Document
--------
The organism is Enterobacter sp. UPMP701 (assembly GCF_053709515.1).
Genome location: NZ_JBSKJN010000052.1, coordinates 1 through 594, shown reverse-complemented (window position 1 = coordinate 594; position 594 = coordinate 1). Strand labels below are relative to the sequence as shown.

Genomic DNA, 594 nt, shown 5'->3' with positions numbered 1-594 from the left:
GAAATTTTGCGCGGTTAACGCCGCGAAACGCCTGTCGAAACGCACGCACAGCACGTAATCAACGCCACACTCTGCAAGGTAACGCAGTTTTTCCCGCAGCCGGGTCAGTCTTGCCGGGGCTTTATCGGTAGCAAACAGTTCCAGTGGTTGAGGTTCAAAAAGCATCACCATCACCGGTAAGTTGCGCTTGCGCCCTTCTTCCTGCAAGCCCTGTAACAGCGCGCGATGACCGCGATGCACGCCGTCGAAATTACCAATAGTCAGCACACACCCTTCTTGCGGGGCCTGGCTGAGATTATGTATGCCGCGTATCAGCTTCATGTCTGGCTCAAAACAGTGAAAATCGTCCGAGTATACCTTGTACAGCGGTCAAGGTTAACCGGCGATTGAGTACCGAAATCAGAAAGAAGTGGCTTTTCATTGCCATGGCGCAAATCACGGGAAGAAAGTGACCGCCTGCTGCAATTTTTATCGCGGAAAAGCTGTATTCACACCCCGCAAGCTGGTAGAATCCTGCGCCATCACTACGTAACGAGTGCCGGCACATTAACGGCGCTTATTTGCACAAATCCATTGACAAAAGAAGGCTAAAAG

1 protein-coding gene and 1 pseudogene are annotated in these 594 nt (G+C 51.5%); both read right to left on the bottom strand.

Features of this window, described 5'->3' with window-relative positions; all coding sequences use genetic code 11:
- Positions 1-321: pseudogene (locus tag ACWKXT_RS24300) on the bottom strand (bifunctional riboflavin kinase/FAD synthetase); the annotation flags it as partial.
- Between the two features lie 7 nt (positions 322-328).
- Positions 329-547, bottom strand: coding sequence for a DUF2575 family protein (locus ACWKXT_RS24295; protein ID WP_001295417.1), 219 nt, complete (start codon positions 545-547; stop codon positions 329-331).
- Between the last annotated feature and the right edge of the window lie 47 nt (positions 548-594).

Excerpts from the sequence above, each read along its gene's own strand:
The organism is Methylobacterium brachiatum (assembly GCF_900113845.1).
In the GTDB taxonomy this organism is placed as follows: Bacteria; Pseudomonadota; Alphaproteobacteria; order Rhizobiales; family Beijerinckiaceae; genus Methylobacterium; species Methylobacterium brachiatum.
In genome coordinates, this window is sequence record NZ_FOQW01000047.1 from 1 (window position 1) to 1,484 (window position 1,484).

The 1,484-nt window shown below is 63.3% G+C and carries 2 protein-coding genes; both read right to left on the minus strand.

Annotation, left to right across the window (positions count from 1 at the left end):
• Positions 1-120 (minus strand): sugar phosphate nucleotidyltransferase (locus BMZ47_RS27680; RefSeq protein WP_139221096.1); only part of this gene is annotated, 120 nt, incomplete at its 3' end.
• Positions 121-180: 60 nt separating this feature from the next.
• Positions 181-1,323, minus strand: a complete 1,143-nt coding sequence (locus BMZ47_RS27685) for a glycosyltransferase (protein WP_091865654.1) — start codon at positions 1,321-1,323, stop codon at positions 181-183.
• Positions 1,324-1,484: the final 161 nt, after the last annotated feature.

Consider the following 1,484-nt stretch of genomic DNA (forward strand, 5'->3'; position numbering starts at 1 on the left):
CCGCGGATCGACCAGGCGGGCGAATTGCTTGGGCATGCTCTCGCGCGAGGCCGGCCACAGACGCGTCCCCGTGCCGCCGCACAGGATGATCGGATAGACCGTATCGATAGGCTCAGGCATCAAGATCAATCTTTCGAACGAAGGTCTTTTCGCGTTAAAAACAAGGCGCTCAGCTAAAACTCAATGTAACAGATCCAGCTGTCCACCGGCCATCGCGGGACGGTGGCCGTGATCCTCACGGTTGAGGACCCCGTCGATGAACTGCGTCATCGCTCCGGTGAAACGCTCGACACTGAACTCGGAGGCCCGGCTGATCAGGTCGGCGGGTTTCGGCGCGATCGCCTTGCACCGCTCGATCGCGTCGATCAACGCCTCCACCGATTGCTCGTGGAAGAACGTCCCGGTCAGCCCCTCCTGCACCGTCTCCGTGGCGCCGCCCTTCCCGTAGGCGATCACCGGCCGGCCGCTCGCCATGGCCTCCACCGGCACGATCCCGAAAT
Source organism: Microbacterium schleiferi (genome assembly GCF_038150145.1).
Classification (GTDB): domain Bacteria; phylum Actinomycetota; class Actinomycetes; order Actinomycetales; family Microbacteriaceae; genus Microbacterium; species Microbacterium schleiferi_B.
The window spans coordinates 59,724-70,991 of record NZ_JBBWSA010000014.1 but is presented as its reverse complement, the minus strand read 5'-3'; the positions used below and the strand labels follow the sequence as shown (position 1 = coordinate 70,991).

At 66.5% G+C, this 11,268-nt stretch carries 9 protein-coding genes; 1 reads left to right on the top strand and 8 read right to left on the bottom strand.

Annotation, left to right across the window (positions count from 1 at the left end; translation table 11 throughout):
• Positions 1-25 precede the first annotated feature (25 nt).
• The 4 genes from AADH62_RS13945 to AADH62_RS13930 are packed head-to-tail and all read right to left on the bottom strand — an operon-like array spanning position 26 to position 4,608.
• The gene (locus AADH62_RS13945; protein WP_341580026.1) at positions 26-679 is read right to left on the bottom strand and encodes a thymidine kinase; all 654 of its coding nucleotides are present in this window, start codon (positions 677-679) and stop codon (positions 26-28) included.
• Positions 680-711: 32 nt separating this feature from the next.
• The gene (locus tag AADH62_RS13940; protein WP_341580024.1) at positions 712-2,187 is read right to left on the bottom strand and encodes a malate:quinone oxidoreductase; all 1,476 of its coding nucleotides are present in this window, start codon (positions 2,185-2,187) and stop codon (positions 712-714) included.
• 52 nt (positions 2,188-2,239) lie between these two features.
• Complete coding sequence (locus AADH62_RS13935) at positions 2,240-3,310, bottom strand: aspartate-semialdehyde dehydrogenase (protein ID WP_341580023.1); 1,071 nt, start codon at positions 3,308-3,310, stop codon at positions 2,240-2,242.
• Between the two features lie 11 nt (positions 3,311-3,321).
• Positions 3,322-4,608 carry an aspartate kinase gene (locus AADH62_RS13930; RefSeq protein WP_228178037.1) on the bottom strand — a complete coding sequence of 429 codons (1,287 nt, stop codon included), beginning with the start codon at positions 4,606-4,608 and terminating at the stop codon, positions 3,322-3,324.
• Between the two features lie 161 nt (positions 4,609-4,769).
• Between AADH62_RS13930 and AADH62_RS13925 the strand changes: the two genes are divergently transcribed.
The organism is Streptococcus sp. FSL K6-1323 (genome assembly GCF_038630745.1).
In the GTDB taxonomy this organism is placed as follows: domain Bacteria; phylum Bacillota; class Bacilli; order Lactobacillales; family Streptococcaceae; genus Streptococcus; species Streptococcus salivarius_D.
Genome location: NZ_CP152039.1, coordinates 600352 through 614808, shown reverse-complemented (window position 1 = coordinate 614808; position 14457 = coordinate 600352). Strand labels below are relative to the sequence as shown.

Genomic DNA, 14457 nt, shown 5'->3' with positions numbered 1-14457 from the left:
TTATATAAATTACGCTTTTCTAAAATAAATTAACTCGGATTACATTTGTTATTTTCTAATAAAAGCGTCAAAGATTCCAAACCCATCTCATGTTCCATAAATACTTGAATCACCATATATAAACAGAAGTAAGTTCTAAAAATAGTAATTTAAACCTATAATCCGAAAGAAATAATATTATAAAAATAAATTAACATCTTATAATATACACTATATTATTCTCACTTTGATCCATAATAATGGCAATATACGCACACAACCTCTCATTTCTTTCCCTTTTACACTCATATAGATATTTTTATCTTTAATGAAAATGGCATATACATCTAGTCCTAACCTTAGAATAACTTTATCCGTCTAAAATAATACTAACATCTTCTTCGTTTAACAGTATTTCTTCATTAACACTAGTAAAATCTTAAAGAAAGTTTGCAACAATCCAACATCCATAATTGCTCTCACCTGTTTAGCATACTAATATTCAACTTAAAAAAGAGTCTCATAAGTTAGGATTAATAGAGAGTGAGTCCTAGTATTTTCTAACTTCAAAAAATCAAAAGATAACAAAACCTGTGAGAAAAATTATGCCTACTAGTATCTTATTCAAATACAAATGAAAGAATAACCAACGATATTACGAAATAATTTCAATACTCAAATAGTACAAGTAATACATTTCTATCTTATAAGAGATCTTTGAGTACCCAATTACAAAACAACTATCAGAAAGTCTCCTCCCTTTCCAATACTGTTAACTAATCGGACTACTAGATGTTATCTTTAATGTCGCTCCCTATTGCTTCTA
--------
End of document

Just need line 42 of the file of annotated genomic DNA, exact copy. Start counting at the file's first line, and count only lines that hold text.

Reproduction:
Genomic DNA, 14457 nt, shown 5'->3' with positions numbered 1-14457 from the left: